WASHINGTON, Feb. 8 (Xinhua) -- Qu Bo from Beijing and his 10-year-old son visited several museums in New York and Washington D.C. during their 10-day U.S. trip, and the National Air and Space Museum was his son's favorite.
"He is especially interested in this area. He saw a lot of airplane models, and even selected a book himself," Qu told Xinhua, showing a freshly bought English book titled "Space Exploration."
Also included in their trip were Princeton University and the University of Pennsylvania. Qu said he wanted his son to walk around the campuses and "feel the atmosphere."
After spending the Chinese New Year's Eve at home, Chu Li and her teenage son departed from Shenzhen on Tuesday, as the Lunar New Year kicked off. Their two-week U.S. trip is also set to be packed with museums and universities.
Besides the more well-known National Museum of Natural History in the capital, they plan to visit museums dedicated to minorities in the country. "We've done some research in advance," Chu told Xinhua. "Just want to learn more about the cultures of the minorities."
They will also visit Boston later on, with a planned stop at Harvard University. "I want to take my son there, to broaden his horizon," Chu said. Since about three years ago, Chu has been taking his son to famous universities around the world, including Oxford University and Cambridge University in Britain.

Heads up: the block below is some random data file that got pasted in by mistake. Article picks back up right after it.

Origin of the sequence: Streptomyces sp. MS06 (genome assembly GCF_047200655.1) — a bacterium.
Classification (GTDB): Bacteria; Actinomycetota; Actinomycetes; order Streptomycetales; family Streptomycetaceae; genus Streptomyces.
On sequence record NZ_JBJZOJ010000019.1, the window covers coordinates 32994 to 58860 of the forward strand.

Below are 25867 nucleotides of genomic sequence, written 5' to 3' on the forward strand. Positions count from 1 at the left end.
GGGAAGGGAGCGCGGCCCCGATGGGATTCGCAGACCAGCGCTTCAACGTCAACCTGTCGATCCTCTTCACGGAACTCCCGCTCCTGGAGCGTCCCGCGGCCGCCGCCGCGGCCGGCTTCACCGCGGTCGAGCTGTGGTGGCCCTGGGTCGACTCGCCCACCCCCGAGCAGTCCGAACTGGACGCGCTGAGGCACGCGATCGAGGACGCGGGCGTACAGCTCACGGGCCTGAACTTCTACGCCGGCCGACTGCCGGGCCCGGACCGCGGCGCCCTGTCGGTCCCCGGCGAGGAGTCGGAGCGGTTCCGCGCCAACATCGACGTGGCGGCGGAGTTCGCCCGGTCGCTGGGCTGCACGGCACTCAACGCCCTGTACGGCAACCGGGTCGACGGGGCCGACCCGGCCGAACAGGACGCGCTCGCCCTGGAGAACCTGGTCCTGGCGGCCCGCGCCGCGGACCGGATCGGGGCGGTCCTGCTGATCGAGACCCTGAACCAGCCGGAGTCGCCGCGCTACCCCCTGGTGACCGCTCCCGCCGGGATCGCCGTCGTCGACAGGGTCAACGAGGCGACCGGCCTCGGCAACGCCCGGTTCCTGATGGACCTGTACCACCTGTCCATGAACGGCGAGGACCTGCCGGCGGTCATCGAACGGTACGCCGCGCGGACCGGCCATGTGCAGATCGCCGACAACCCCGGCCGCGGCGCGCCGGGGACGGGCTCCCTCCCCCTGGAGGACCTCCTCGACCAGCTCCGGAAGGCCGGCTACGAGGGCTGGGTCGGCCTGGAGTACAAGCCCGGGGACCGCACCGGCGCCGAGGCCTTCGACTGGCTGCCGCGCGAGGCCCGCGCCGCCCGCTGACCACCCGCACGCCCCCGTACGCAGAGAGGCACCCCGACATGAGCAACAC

Just like Qu and Chu, many more Chinese people are traveling with their children. Tourists born after the year 2000 account for 22 percent of those who travel during the Spring Festival, according to data released earlier this week by Ctrip, China's leading online travel agency.
In recent years, the number of Chinese tourists who visited the United States has been growing steadily. China is now the fifth largest visitor origin country, following Canada, Mexico, Britain and Japan, according to the U.S. National Travel and Tourism Office. Its latest forecast showed that the number of Chinese tourists will reach 3.237 million in 2018, and exceed 4 million in five years.
As numbers grow, new trends are taking shape. Instead of flocking to popular tourist attractions, Chinese tourists have been turning their eyes toward places that arouse their interests and suit their needs, with more focus on cultural and educational experiences.
Shao Rongjia from Shanghai and her cousin arrived here on Wednesday, and top on their list is the National Gallery of Art. "We are both from the design industry," Shao told Xinhua. "We want to see some masterpieces at the gallery. It fits well with our specialty."